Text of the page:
Asterisk wildcard

The asterisk matches any number of characters, including zero and one. A query item * consisting only of the asterisk wildcard will match all tokens in the corpus. This can be useful in longer query strings, or if the query item is restricted to a particular part of speech (see below).

For example, w* matches any token that begins with the character w. w*lk matches any token that begins with the character w and ends with the character sequence lk, e.g. walk, whelk, and waterfolk. w*l*k matches any token that begins with the character w and ends in the character k, and which also contains the character l in any position. This item matches the same tokens as w*lk, but also tokens such as warlock and woolsack.

In combination with POS specifiers, asterisk wildcards are particularly useful to match only tokens that belong to a particular word-class. For example, *.[n*] matches any token with a POS tag that starts with n. In the BNC, this matches the singular noun walk (tagged as NN1) as well as the plural noun walks (tagged as NN2).

Escaping characters

If you want to query any character that has a special meaning in query items (for example the wildcard characters, the square brackets, the quotation mark, or the slashes), you must precede it by the ‘escape’ character \\ (the backslash). For example, if you want to match all occurrences of the asterisk character in a corpus, you have to use the query string \\*, because the unescaped asterisk * is interpreted as a wildcard that matches any word.

Quantified query items

The Coquery syntax allows query strings that match sequences of tokens in the corpus that differ in the number of tokens. This is done by appending to a query item, the range of occurrences that the query should match. The range is enclosed in curly brackets (similar to quantification in regular expressions).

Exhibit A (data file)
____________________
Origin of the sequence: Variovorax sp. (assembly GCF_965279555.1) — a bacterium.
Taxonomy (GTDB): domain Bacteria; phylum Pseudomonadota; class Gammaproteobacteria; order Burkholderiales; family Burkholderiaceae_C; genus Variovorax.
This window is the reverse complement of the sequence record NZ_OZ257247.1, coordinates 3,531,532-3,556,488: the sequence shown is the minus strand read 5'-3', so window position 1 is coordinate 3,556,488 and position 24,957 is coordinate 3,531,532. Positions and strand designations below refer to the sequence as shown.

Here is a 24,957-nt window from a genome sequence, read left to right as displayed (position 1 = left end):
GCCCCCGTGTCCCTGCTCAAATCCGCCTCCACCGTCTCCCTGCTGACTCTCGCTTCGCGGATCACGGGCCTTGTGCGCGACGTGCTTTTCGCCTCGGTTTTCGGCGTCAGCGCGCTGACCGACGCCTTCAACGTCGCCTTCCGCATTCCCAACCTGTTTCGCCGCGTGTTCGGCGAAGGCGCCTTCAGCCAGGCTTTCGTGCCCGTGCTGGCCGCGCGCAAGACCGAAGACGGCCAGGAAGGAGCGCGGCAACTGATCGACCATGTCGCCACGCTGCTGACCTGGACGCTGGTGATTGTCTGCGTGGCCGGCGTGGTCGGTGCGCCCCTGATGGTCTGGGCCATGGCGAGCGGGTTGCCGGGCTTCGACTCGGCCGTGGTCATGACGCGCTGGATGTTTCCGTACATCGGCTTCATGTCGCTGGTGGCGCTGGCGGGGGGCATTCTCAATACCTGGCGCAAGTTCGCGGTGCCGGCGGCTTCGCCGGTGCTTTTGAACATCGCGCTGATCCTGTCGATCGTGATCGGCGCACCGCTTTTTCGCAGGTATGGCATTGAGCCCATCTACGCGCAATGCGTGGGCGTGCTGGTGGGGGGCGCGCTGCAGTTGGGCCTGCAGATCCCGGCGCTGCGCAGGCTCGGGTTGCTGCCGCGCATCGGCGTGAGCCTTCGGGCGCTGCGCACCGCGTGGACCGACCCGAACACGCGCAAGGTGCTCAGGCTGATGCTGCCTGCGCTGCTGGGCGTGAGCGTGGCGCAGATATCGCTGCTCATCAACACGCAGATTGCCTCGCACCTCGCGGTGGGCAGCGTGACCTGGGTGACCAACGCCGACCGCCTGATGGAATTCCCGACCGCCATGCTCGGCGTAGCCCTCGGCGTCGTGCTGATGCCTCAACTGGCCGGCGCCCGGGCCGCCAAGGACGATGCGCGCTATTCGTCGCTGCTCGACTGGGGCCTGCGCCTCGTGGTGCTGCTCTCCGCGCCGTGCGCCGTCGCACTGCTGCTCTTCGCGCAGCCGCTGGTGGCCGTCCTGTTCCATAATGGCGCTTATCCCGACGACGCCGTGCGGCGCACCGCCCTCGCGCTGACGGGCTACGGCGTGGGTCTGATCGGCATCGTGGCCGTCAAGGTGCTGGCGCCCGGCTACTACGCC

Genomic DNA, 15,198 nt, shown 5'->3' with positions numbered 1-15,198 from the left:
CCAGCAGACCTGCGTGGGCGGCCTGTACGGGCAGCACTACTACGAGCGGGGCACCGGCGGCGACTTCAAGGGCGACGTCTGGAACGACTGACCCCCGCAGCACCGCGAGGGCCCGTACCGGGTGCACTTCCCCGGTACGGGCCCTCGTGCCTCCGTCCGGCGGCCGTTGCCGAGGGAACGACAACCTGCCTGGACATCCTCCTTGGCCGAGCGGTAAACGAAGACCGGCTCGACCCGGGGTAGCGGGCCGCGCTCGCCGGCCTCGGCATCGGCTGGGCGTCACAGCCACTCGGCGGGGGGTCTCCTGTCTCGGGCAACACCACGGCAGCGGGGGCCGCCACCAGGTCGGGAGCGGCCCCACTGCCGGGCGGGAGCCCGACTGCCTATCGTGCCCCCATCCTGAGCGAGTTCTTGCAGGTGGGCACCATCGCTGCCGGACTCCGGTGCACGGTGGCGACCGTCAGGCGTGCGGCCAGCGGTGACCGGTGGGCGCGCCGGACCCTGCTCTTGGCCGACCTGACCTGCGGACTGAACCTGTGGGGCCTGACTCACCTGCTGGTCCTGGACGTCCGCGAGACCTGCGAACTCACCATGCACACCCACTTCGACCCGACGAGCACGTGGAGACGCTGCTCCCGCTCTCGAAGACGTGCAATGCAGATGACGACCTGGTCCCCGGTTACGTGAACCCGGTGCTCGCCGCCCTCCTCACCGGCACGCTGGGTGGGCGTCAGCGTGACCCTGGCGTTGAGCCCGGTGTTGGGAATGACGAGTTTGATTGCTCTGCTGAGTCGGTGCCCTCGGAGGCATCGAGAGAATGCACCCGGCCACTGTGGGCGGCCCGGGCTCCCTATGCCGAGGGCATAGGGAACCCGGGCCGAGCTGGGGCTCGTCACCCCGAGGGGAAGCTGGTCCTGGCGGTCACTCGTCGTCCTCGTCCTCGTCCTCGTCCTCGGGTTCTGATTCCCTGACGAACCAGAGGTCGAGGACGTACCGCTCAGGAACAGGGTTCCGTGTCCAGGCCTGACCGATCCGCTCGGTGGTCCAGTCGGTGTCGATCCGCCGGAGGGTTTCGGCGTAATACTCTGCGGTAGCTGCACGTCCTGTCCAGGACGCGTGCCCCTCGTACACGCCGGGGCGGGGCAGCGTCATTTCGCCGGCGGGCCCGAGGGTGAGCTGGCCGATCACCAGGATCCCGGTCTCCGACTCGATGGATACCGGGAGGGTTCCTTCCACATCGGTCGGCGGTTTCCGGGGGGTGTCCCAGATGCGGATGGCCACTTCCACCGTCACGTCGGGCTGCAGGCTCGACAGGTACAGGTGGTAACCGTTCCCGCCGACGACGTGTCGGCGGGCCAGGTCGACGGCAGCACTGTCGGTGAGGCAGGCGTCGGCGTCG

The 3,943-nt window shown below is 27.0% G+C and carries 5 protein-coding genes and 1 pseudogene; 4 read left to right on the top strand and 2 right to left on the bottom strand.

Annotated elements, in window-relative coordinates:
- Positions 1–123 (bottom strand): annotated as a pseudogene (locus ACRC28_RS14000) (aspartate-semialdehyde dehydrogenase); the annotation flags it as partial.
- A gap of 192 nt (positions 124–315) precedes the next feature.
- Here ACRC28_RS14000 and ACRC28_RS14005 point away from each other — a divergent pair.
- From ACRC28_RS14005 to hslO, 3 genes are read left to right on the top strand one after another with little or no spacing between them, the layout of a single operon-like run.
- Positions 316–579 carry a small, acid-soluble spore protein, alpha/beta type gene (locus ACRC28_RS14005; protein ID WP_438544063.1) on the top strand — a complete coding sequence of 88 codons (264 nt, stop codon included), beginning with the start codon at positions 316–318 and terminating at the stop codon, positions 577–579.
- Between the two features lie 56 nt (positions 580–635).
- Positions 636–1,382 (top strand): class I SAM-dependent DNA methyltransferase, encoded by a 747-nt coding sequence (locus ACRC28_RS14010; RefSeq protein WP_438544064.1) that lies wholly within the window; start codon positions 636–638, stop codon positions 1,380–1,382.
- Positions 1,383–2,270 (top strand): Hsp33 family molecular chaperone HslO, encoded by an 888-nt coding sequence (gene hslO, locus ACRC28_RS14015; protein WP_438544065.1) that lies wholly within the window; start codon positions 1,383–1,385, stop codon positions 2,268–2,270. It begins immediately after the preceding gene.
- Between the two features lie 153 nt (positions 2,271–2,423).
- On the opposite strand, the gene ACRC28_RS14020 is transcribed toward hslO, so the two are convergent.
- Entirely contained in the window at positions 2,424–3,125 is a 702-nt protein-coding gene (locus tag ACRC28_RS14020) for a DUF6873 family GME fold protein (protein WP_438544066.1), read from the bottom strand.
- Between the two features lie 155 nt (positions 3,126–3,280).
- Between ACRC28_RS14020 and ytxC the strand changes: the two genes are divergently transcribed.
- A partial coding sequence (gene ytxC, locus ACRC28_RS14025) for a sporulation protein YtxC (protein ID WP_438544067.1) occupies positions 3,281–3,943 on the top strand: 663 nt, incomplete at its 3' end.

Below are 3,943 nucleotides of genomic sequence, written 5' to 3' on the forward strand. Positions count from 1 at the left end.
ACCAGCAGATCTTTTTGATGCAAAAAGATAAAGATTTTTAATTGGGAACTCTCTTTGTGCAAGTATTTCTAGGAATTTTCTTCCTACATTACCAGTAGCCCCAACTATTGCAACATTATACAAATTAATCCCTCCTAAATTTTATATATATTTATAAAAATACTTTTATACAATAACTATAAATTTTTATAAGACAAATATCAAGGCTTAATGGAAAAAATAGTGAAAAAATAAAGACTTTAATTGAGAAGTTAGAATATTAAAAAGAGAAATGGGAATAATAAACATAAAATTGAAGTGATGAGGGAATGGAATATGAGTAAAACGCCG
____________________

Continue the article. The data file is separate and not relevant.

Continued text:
For example, the query string the [n*]{1,3} [v*] any sequence of one, two, or three nouns in the corpus that is preceded by the word the and followed by a verb. In the current absence of a way that allows users to query phrasal constituents in a corpus, this syntax can be used to construct queries that approximate phrasal constructions. Many English noun phrases can be queried by using the query string [DT]{0,1} [jj*|,]{0,6} [n*]{1,3} ~[n*]: this matches any sequence of words that starts either with one or no determiner, followed by a group of up to six tokens that can either be adjectives or commas, followed by a group of one, two, or three nouns, followed by a word that is not a noun.

OR operator

The pipe symbol | acts as an OR operator. The OR operator is available for all query types. The results table will contain the union of the matching tokens. For example, walk|walked|walks matches either walk, walked, walks, but not walking. [walk|talk] in CELEX matches the tokens walk, walking, walks, and walked, as well as the tokens talk, talks, talking, and talked.

Query item lemmatization

Any query item can be prefixed by the hash mark #. This prefix indicates that the matches of this query item will be lemmatized: instead of returning only the exact matching tokens, all other forms that share the corresponding lemma will be returned as well. For example, the query string #wrote will match all tokens of the lemma WRITE, i.e. write, writes, writing, wrote, and written.

Additional examples

/?/ matches all tokens with a transcription that consists of only a single character.

COCA/BYU syntax compatibility

The syntax of the query strings used by Coquery is modelled after the syntax used in the Bigham Young University web corpus interfaces such as COCA or BYU-BNC. A description of the BYU syntax can be found here: http://corpus.byu.edu/coca/help/syntax_e.asp

Most query strings that are valid in the BYU web interfaces are also valid query strings in Coquery. However, where BYU-COCA uses - to negate query items, Coquery uses the hash mark #. Also, Coquery currently does not support synonym matching: [=beat].[v*] matches verbs like hit, strike, or defeat in BYU-COCA. In contrast, Coquery matches this query string to all tokens that are tagged as verbs, and which are written as =beat. Most likely, no token will be matched.

Coquery extends the BYU syntax by allowing for quantified query items. Also, Transcription queries are not supported by the BYU syntax.